While he expressed concern that federal health care reforms might destroy what legal protection existed at the the state level (223-226), Wardle was also cognizant of the difficulties that might arise due to emerging reproductive and genetic technologies (181 n.16). Since that time the situation has become further complicated by the marketing of new drugs and the lobby for physician assisted suicide. Significant ethical problems have arisen in each area since the publication of Wardle's review, and it is unlikely that the problems will diminish with the passage of time.

Institutional and Individual Protection

Professor Wardle criticized the policy of extending conscience protection to individuals while denying it to health care institutions. The latter, he argued, exist to actualize the "will and purposes" of the former (186). To protect the individual but not the collective is, he asserted, like granting freedom of speech to individuals, one-to-one, while denying freedom to forms of "collective speech" like that of corporations, television or newspapers (187). He observed, with some irony, that "[t]he greatest opposition to laws protecting the rights of conscience of health care institutions has come from advocates of absolute reproductive choice." (186)

State and Private Institutions

A further inconsistency he noted was the practice of denying legal protection of conscience in state institutions while granting such protection in private ones (188). Adopting the 'values language' characteristic of much modern ethical discourse, the Professor explained this as the result of "a conflict of values". The state, while 'valuing' provision of a controversial service, also 'valued' the rights of health care workers to refuse to provide the service. The solution to this conflict, ceding the rights of private judgement within private spheres and insisting that public policy prevail in the public domain, was criticized by Wardle as "unprincipled from the perspective of both values; it achieves neither and offends both." (189)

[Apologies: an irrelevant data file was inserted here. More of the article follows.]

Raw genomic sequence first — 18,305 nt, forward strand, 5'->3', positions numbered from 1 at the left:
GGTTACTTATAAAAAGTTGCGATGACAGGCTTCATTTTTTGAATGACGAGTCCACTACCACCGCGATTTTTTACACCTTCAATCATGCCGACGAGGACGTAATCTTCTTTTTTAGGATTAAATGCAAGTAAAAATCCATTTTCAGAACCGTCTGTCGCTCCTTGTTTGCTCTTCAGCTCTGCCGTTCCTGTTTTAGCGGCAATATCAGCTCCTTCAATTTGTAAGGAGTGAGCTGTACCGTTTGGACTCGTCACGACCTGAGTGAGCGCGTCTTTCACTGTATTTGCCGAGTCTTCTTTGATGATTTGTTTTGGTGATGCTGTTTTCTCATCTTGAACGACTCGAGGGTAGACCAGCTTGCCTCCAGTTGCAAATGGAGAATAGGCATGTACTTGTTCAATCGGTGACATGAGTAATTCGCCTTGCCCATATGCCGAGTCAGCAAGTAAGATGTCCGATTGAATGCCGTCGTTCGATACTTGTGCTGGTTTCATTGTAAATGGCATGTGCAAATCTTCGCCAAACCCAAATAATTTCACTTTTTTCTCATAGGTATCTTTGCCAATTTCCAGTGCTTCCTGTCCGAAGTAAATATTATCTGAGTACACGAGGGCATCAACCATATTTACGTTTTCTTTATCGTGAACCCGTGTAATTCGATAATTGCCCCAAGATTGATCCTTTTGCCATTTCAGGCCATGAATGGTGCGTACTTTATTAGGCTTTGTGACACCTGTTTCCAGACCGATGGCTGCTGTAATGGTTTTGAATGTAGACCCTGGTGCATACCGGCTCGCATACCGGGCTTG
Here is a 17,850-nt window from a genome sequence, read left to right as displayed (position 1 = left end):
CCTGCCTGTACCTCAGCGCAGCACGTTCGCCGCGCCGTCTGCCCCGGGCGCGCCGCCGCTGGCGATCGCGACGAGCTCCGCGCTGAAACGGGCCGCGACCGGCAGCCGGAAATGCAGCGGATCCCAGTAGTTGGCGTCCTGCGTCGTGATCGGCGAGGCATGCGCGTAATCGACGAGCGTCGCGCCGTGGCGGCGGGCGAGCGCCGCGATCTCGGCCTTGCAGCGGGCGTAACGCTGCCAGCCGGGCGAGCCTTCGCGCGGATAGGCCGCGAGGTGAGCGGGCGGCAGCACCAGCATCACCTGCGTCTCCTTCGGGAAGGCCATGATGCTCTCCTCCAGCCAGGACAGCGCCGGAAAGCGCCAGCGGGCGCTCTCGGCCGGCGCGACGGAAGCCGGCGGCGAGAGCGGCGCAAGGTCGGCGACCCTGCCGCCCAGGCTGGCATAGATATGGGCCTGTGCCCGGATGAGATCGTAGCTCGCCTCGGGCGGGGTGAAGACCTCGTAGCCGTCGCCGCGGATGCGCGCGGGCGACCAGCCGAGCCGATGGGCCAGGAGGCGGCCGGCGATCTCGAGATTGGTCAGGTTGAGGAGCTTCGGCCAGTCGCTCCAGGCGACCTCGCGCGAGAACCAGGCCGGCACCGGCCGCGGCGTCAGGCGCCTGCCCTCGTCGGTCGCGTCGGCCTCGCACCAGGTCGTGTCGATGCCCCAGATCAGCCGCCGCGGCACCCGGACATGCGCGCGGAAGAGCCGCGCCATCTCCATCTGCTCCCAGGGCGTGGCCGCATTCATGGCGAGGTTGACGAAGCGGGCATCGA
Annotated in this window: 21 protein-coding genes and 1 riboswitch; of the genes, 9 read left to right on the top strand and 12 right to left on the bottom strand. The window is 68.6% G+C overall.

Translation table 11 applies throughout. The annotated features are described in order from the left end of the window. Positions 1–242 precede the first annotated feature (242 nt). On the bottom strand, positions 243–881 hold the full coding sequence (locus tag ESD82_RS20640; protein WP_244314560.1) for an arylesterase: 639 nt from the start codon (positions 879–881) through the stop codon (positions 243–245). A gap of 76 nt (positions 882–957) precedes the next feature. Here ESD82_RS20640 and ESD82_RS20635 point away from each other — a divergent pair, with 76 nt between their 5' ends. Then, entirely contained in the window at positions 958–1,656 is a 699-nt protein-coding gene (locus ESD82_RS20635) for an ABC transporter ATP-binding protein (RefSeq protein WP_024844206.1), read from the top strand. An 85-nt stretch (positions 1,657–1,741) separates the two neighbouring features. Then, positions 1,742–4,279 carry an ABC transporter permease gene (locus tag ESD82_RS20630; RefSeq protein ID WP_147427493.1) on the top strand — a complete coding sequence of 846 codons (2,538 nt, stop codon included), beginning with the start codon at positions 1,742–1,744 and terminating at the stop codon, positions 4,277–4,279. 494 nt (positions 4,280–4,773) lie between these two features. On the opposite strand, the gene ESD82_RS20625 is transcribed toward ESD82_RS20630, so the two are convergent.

Instead, he maintained that a "values dilemma" is best resolved by assigning a priority to one value over others. In this case, "protection for the rights of conscientious refusal to participate in morally objectionable government-valued activities has a stronger and longer claim to priority and preference than the efficient provision of morally controversial medical services", and on this basis Wardle insisted that rights of conscience should be respected in public and well as private institutions (189).

Unfortunately, this amounts to an assertion that a 'traditional value' must prevail simply because it is 'traditional'. Professor Wardle attempted to buttress his position by citing "overwhelming evidence" that protection of conscience is "a significant contemporary American value" (189 n. 55). But this simply mirrors the first argument; we must give priority to a 'traditional value' because it is traditional, or to a 'significant value' because it is significant.

The case thus put fails to engage those who believe that the 'value' in question needs to be changed, or that it should be superseded by other 'values' in this or that health care institution, or state, or situation. And it fails to address the circumstances prevailing outside the United States.

A further problem is presented by the admission that the state, no less than a citizen collective, is "an entity created to express and enforce collective will" (187). If the will of a private collective may be implemented in a private institution, why should the will of a public collective - the state - not be effectuated in public institutions? If a Muslim hospital may insist that none of its employees may perform abortions, why may a state hospital not insist that all of its employees must do so?